In an earlier blog, we mentioned that Spotted salamanders (Ambystoma maculatum) were making their way into ponds to breed. We thought that we might tell you about not only Spotted salamanders but also about the family of salamanders that they belong to, the Ambystomatidae. These amphibians are collectively known as “mole” salamanders because they spend much of the year underground. This family is distributed throughout most of North America and contains 37 species. Oklahoma has six species.
Among the Oklahoma species of mole salamanders, some breed in late winter, like the Spotted salamander and the Small-mouthed salamander (A. texanum), some breed in fall, like the Marbled and Ringed salamanders (A. opacum and A. annulatum, respectively), and some breed in spring, like the Tiger and Mole salamanders (A. tigrinum and A. talpoideum, respectively). When they are breeding, many hundreds seem to appear from nowhere. Considering how many arrive at the breeding ponds, it seems that they could be found any time during the remainder of the year—not so! After adults breed in ponds, they leave the ponds and go underground, not to be seen until the next breeding event. Obviously, they must feed while underground in order to grow and save energy to reproduce next time, but very little is known about their underground activity. Some, like Tiger salamanders, are known to live in gopher burrows, often in large numbers, but for the rest, we know very little.
After the breeding events, eggs hatch in ponds, and thousands of tiny salamander larvae emerge. Larvae of all species of mole salamanders look superficially alike, and a bit of skill is required to identify the different species in larval form. They have external gills, a laterally compressed tail that aids in swimming, and when not slowly walking on the pond bottom, they swim with an undulating motion, similar to that of alligators. Temporary ponds are filled with tiny invertebrates, collectively called microinvertebrates, such as ostracods, copepods, and Daphnia (a genus of cladocerans). Larvae of mole salamanders vacuum up these tiny invertebrates by opening the mouth and expanding the throat at the same time. They close the mouth and expel the water out through the gill slits, but retain the prey items. Their diet includes nearly every kind of pond organism small enough to fit into their mouths.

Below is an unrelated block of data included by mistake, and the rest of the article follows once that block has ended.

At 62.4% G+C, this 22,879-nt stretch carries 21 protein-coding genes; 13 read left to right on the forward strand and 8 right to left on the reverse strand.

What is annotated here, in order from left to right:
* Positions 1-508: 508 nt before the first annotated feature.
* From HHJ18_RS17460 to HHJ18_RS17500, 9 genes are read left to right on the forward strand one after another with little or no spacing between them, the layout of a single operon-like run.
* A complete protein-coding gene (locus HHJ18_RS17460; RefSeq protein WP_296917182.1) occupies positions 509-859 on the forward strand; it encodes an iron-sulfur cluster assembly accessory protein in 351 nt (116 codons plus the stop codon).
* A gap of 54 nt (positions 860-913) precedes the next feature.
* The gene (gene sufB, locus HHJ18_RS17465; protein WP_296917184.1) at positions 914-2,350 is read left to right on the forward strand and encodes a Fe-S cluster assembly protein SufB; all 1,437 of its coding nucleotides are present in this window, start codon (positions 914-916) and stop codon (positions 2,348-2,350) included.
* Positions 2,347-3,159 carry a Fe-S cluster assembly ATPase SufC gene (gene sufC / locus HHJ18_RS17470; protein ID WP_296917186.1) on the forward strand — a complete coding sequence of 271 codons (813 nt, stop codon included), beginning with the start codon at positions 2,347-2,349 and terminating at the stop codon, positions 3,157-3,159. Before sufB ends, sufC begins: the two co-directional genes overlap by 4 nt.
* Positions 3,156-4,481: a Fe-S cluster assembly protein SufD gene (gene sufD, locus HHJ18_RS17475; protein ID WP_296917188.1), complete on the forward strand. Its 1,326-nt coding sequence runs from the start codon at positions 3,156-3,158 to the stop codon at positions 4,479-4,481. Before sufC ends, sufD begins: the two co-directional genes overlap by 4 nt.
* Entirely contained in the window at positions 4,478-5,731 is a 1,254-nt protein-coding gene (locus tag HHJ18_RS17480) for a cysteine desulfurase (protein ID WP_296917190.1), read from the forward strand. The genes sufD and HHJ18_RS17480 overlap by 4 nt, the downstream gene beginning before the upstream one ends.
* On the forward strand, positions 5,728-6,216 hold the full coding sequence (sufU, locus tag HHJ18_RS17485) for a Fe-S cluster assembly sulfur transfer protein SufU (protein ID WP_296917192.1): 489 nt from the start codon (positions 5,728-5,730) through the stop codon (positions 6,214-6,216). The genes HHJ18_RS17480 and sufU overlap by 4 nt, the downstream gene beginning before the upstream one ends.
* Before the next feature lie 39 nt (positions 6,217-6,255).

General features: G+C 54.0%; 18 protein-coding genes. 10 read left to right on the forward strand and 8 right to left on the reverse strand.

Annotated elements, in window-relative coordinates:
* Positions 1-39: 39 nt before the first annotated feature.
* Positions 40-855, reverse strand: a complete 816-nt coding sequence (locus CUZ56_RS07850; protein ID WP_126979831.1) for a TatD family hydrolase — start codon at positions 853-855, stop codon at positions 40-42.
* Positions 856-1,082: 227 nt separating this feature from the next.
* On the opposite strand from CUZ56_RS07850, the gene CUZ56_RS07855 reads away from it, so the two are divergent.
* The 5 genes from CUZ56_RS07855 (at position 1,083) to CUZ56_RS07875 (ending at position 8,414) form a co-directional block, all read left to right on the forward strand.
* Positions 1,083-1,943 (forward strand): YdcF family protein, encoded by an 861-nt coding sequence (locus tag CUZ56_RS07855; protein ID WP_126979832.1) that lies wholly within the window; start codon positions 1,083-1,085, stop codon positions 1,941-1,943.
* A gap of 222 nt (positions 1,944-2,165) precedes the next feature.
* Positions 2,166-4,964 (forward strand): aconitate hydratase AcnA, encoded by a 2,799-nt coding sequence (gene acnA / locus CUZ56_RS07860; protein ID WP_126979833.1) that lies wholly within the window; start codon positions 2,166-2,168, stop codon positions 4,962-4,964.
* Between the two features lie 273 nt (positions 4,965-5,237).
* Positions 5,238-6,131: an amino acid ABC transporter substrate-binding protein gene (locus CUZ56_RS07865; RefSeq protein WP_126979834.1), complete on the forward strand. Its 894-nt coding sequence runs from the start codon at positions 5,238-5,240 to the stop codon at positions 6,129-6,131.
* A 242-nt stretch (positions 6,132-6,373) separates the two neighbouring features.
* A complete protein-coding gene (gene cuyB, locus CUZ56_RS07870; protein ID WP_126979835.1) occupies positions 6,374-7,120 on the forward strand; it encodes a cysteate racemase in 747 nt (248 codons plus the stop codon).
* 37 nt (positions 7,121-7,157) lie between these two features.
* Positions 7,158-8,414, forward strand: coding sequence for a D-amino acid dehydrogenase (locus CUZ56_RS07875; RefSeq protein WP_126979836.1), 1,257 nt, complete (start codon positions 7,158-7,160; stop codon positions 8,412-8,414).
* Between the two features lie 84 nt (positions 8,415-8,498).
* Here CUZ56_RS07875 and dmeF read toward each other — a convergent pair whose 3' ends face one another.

Larvae of Mole salamanders grow rapidly, but should rain be scarce, their pond might dry up before they are large enough to transform into adults. Ponds are also filled with predators that eat salamander larvae, including watersnakes, bullfrogs, giant waterbugs, and larvae of dragonflies and predaceous diving beetles. Some species of birds also visit ponds and capture salamander larvae. As salamander larvae grow, it is less likely that they will be captured and eaten by an insect. Large larvae are particularly attractive to birds and snakes. Life in the pond is risky for salamander larvae, and the best thing to do is grow fast and leave the pond as quickly as possible. Of the thousands of eggs that are deposited each year, some will survive to become adults and breed, and most won’t. Variation among individual offspring sets the stage for natural selection.